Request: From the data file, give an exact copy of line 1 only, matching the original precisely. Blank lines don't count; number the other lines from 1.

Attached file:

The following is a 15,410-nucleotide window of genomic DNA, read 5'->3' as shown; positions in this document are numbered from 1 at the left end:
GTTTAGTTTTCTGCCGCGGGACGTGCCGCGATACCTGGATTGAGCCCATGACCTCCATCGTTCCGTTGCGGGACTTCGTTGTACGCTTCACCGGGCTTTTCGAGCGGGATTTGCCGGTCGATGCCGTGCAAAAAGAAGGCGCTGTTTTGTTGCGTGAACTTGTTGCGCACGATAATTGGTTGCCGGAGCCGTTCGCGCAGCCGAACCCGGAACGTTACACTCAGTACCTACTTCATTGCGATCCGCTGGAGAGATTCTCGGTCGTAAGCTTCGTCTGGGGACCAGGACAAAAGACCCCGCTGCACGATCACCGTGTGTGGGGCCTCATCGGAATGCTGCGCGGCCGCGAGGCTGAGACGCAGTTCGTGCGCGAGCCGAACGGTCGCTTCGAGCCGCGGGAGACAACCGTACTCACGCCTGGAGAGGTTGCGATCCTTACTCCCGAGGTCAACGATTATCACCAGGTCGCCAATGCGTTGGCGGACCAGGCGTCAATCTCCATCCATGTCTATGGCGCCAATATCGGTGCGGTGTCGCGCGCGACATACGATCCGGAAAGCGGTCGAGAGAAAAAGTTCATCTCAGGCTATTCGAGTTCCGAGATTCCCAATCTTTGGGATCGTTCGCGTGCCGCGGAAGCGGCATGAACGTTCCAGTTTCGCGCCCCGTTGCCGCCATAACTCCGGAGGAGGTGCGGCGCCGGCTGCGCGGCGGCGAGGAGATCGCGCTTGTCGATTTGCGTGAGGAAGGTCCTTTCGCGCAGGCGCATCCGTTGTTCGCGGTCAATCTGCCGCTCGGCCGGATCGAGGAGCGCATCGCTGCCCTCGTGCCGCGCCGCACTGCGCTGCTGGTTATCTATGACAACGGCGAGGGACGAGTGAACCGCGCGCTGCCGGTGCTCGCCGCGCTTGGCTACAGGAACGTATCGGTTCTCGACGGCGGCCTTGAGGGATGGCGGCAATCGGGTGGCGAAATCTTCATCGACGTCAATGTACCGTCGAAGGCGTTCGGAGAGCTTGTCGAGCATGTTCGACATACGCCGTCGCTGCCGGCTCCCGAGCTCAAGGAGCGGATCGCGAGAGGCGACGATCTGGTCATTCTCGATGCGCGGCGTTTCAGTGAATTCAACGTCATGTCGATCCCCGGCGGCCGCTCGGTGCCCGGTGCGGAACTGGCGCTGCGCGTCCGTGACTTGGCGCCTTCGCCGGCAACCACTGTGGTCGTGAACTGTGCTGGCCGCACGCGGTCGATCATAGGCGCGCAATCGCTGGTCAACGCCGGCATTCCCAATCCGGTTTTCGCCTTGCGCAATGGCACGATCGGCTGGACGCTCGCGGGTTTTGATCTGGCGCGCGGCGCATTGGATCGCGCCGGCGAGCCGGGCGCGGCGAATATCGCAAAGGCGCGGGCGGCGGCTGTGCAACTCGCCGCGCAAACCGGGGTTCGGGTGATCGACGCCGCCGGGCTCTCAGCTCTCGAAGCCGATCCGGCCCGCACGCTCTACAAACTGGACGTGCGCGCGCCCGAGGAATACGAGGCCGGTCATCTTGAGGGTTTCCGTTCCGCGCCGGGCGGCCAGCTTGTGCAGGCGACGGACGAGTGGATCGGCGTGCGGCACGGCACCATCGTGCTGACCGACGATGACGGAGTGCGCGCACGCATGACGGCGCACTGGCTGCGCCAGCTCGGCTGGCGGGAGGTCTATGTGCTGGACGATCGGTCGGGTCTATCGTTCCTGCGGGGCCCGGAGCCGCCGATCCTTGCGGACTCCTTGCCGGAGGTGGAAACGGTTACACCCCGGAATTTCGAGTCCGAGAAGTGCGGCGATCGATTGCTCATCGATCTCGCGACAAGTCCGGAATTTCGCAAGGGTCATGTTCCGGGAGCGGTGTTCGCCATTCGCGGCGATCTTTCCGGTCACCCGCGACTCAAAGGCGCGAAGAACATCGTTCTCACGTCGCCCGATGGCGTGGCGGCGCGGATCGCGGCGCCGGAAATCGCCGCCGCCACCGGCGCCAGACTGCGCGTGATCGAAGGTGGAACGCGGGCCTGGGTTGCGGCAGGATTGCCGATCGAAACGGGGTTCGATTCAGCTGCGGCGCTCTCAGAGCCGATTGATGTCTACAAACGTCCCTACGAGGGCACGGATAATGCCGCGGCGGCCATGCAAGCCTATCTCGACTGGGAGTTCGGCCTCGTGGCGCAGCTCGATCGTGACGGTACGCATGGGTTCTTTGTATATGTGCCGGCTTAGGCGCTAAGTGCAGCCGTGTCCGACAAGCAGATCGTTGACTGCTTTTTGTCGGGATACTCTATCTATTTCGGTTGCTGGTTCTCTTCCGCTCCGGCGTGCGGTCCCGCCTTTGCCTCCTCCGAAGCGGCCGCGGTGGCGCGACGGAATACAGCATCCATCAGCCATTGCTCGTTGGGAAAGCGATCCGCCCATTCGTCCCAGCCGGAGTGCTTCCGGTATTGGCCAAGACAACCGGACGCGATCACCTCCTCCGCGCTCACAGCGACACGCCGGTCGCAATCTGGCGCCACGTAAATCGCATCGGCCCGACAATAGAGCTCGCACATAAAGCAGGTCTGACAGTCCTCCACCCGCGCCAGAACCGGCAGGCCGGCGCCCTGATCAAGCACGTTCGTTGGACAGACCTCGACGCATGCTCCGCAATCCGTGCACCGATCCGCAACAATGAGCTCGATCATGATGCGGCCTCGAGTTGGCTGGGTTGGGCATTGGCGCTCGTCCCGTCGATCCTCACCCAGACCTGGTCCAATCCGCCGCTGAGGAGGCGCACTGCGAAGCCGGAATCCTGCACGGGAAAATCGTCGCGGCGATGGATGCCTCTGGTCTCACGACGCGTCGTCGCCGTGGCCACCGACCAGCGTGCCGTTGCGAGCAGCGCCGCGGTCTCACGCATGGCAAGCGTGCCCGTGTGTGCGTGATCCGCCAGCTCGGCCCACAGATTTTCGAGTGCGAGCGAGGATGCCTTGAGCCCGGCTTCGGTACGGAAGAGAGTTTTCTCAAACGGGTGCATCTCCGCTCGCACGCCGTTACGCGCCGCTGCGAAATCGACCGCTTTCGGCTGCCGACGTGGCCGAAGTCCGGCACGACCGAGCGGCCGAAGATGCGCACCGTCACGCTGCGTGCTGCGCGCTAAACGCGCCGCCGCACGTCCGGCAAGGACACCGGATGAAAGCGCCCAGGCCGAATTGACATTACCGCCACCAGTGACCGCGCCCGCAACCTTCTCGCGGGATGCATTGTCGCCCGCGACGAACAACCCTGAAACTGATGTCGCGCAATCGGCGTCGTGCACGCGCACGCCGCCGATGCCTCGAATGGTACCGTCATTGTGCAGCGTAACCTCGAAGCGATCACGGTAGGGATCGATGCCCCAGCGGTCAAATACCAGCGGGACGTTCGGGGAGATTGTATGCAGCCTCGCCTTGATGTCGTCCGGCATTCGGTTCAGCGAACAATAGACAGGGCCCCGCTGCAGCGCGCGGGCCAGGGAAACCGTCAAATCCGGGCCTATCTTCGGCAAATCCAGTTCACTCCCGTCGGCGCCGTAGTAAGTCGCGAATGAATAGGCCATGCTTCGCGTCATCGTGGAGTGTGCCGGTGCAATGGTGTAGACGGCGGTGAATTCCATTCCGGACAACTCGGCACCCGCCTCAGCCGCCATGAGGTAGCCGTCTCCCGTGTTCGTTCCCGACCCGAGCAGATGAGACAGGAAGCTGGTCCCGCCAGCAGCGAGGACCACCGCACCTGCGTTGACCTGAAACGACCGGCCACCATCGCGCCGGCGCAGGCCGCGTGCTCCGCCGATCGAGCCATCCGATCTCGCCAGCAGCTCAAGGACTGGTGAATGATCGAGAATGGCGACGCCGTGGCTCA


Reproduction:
The following is a 15,410-nucleotide window of genomic DNA, read 5'->3' as shown; positions in this document are numbered from 1 at the left end: